Furthest Right

Looking for a place of peace


The cars rush by when the light changes; the emails pour over the screen, the documents pile up. People rush from one place to another, acting out their part in microcosm of a society dedicated to making itself look important so that it can claim power.

Where, then, lies peace? Not the ersatz version offered by the hippies and appeasers, but peace of mind. Contentment, introspection and visions of the transcendental — the beauty and possibility in our world that gives us faith in its goodness and truth, and therefore a hope for this world and beyond — go alongside peace, or having a mind in harmony and balance with the world. This mental state arrives as a subset of understanding, that is, realizing the reasons why things are as they are in the natural world, and how we can achieve that same kind of abstract order in our own thinking.

Since the West lost its heart shortly after the French Revolution and tried to suicide during the World Wars and Civil Wars, our people have had no peace. They juggle their lives between threats — human threats, like finances and social disapproval, or even lack of self-esteem due to lacking a BMW or adopted third-world orphan — and cower from whatever it is that Society will do next. People glance over the political news and turn off. It all seems hopeless, and threatening, because it is designed to. It keeps all of us busy, distracted and afraid to speak up.

But who speaks up for the intangible things? Beauty, love, peace of mind, purpose, and truth are feared by the herd and through them, our elected leaders derive a mandate to destroy those. They will not allow greens to remain unmolested by constant reminders of human authority and demands, so they cut the underground and plant grass and put up lots of little signs telling you what to do and not do, and call it a park. This differs from the ancient concept of a park as a wooded garden where people could silently appreciate the beauty of nature. Our modern park is designed so that we are always reminded of other people, of their demands and needs, and of the rules that force our spirits into small, cube-shaped interchangeable parts.

None of this will strike anyone as news or new. Select people have been saying this for centuries. But perhaps it is time for us to start pondering on what has been taken from us, starting with peace of mind. There is nowhere to go to escape the herd. Every purchase is taxed, layered in paperwork and limited to what most people desire, crowding out the non-conformists and better options by forcing them to define their own “luxury” markets. Quality goes down every year, money is worth less every year, and more advertising goes up, with more streets and apartments and suburbs. Social order and trust fade a little bit every moment as well. We are sleepwalking into a dark tunnel which narrows suddenly and will obliterate us.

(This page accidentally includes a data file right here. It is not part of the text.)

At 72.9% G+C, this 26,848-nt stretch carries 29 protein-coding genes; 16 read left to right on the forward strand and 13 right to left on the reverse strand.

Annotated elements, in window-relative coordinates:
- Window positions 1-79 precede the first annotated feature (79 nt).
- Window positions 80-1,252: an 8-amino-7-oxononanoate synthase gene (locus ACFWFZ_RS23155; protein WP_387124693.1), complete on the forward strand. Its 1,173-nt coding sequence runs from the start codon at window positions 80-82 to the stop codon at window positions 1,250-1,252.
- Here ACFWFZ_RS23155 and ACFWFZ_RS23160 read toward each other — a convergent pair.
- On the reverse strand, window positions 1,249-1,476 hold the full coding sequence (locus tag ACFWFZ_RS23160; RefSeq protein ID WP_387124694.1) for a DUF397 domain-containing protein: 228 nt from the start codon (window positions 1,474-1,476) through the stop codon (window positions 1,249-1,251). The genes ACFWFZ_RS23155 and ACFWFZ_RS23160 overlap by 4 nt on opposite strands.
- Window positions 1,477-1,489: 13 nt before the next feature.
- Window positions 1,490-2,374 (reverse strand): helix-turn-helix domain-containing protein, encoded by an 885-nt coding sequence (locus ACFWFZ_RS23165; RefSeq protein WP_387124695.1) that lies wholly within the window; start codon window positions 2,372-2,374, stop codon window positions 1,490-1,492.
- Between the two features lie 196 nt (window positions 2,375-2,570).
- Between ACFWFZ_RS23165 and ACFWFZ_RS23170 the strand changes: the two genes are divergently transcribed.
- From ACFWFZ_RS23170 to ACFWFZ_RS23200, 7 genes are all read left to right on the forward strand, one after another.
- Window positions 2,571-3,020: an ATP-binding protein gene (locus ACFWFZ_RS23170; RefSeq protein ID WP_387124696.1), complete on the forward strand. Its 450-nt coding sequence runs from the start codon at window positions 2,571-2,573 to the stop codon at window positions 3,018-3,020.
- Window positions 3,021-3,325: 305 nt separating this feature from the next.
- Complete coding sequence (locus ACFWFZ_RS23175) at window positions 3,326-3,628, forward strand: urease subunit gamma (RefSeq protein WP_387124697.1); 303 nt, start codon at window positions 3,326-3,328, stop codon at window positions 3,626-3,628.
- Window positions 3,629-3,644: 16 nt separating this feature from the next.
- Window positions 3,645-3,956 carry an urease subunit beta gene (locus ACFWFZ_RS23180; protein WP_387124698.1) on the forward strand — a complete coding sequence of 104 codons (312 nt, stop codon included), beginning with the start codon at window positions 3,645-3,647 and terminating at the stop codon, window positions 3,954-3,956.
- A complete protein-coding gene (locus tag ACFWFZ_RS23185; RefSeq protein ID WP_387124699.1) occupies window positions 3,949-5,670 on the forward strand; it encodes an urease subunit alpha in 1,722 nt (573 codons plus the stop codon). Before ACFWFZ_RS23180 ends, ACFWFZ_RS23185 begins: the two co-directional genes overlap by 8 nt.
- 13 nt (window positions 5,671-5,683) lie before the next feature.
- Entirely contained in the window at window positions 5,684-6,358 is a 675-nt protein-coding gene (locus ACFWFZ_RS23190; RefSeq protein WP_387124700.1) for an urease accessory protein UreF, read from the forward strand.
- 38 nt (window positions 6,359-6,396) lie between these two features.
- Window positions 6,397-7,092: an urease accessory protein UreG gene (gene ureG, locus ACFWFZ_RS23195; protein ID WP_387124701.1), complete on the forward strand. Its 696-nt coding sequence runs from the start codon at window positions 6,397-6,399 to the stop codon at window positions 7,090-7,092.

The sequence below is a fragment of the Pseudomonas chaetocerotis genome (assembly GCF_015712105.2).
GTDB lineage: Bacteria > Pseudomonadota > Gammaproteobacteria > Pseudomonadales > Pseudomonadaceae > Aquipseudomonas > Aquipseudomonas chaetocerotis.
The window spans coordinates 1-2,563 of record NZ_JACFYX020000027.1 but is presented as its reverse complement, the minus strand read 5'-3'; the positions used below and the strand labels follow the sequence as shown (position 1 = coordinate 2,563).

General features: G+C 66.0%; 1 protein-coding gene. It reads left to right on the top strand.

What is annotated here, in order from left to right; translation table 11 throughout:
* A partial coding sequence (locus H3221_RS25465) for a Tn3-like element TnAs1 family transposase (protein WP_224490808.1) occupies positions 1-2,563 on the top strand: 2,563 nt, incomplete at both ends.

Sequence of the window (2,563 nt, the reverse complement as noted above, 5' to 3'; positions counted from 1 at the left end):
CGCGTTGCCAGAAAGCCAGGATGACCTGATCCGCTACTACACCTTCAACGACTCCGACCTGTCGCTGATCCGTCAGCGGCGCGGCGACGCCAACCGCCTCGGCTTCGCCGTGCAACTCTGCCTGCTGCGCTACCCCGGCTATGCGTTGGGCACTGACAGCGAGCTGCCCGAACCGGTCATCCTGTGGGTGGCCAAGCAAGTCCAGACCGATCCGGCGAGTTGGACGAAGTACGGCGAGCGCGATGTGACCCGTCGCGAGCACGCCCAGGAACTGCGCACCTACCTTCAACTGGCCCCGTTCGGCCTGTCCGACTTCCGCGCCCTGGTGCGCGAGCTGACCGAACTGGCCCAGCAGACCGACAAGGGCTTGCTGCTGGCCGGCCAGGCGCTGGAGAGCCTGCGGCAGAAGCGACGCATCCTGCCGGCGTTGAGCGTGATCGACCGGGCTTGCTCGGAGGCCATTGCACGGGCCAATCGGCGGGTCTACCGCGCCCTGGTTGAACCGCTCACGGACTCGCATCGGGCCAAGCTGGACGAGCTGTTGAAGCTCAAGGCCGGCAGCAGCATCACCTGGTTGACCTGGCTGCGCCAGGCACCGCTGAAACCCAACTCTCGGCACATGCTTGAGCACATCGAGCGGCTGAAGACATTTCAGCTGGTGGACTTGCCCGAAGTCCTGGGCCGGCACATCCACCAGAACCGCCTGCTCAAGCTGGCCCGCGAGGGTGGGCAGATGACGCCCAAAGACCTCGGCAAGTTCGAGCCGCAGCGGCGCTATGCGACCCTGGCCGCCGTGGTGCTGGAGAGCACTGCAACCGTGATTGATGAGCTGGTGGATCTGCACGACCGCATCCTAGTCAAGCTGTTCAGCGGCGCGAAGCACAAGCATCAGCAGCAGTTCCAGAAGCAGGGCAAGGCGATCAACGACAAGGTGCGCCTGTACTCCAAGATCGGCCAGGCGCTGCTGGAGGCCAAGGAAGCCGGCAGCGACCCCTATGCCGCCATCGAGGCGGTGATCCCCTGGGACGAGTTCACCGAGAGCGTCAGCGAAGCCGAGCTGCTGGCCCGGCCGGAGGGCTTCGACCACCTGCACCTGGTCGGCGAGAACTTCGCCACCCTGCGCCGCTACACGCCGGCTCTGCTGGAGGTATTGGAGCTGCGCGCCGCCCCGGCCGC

You cannot base a political movement on wanting peace of mind and, dare we say it, life to be actually enjoyable again. Politics finds its power in justifications based on threats. We must have little signs or a child might fall! Litter might be left… even though it is anyway. We must have more fines, more cameras, and more police. Everywhere, silently and thoroughly, chipping away at a life we would like to lead. We are ruled by our fears, and if peace has an opposite, that is it. Politicians nod and smile, knowingly and regretfully, about what is being done. They say — in sage fatalism — how sad it is, but how it will never change. It cannot change. There is simply no movement behind it.

Conservatives of the future disagree. A society cannot be defined by fears and averages. It makes itself out of what it reaches for, those unattainable things that are nonetheless the few things worth striving for. It aims for the impossible but gets closer every day, like an athlete working toward peak performance or an army training for perfection. From retroactive judgments and fears we can make only ugliness. And yet the ugliness unnerves us and makes us bitter and destructive. Future conservatives may state any number of policies, but are well advise to put at the heart of each one a seed of peace and enjoyment of life itself, escaping from the hamster-wheel of our reactions to our fears.

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